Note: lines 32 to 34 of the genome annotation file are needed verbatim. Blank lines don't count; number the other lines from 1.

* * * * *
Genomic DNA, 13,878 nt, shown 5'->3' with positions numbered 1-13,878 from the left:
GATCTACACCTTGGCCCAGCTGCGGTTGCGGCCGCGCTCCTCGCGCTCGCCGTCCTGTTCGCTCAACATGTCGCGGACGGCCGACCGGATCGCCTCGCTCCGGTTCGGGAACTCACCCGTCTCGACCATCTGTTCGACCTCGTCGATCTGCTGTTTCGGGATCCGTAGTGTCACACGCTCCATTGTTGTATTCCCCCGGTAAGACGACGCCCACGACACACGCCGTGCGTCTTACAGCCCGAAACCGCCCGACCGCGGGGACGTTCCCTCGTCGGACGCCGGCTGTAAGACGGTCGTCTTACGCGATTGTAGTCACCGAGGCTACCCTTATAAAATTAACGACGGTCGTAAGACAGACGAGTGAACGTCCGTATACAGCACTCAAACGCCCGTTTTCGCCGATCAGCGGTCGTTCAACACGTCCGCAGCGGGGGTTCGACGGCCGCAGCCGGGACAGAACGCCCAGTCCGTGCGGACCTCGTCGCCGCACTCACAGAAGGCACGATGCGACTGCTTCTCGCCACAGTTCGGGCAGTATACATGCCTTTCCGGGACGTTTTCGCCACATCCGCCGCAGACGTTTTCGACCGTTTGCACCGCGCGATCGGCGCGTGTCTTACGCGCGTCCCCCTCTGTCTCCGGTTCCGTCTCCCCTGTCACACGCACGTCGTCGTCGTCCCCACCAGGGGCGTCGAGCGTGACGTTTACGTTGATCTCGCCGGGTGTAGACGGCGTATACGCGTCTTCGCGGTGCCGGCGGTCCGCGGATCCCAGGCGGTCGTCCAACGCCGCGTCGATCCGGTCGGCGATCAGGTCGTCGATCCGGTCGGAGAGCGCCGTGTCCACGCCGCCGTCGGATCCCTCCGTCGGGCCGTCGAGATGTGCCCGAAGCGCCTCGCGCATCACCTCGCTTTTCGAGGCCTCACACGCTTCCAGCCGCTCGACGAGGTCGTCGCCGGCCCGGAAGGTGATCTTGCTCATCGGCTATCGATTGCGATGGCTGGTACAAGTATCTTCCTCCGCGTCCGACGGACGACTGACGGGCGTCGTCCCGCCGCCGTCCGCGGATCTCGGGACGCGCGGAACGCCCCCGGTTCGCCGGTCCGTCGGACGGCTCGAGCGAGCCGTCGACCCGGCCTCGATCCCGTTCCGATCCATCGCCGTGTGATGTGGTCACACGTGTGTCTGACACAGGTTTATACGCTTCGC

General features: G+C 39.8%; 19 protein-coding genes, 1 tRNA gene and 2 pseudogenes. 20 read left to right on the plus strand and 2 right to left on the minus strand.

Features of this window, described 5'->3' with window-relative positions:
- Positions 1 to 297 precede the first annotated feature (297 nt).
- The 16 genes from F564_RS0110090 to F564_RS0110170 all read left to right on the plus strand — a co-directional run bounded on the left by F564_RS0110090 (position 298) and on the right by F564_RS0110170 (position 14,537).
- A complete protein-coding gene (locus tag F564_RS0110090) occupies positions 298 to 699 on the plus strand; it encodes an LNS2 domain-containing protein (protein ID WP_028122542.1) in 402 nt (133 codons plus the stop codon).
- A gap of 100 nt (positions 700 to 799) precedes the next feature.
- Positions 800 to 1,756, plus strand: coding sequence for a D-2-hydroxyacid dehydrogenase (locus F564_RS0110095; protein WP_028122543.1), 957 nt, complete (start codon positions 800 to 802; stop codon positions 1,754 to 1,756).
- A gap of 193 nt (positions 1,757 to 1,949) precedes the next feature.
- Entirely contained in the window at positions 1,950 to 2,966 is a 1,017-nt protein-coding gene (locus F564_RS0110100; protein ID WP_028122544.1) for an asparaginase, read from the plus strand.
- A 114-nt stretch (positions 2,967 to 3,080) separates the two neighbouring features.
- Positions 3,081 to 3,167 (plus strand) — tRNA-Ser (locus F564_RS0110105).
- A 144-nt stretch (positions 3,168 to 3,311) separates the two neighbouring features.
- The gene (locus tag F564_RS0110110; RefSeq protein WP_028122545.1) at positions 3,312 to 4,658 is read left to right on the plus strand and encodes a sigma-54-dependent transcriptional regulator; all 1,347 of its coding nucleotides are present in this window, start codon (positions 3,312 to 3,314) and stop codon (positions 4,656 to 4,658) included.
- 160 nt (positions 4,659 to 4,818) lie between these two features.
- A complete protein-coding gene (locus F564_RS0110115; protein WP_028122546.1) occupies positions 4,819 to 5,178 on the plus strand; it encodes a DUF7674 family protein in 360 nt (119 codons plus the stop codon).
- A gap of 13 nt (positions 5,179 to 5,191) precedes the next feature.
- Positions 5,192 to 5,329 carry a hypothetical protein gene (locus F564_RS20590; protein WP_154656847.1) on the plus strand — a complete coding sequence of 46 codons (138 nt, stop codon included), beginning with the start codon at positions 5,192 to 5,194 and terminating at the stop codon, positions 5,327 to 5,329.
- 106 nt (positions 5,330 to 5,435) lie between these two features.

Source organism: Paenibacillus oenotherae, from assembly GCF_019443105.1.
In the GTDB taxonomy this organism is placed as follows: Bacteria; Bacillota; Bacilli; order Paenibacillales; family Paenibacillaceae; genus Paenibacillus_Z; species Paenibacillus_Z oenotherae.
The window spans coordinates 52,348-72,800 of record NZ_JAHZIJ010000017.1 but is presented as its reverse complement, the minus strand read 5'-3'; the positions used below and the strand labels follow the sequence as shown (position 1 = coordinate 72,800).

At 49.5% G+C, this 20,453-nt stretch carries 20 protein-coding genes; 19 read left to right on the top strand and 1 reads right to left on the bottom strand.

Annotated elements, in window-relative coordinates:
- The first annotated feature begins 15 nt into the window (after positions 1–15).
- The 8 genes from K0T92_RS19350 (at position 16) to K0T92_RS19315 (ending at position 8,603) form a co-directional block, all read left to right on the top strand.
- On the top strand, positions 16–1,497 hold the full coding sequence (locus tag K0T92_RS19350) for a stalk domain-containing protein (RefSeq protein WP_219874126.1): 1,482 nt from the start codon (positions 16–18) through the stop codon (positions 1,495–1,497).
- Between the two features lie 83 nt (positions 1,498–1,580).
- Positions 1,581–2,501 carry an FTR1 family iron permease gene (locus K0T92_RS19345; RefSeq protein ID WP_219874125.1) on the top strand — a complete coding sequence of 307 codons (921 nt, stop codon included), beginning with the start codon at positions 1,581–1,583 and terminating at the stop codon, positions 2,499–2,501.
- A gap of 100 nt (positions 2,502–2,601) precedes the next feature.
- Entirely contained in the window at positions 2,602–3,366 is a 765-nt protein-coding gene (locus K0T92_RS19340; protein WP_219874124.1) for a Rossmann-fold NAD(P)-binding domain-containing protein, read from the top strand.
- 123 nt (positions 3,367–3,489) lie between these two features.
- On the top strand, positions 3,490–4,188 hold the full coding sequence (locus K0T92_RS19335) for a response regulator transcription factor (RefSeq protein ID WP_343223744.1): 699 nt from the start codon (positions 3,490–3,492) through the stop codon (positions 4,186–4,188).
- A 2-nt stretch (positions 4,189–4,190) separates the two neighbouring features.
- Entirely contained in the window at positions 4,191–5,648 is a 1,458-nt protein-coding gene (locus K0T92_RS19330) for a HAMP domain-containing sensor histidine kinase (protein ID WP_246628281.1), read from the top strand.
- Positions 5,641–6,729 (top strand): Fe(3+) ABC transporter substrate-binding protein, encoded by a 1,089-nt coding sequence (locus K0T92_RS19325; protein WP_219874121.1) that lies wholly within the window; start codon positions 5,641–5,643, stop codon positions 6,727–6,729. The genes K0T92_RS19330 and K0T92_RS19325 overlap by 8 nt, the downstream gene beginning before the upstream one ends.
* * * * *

- Entirely contained in the window at positions 2,602–3,366 is a 765-nt protein-coding gene (locus K0T92_RS19340; protein WP_219874124.1) for a Rossmann-fold NAD(P)-binding domain-containing protein, read from the top strand.
- 123 nt (positions 3,367–3,489) lie between these two features.
- On the top strand, positions 3,490–4,188 hold the full coding sequence (locus K0T92_RS19335) for a response regulator transcription factor (RefSeq protein ID WP_343223744.1): 699 nt from the start codon (positions 3,490–3,492) through the stop codon (positions 4,186–4,188).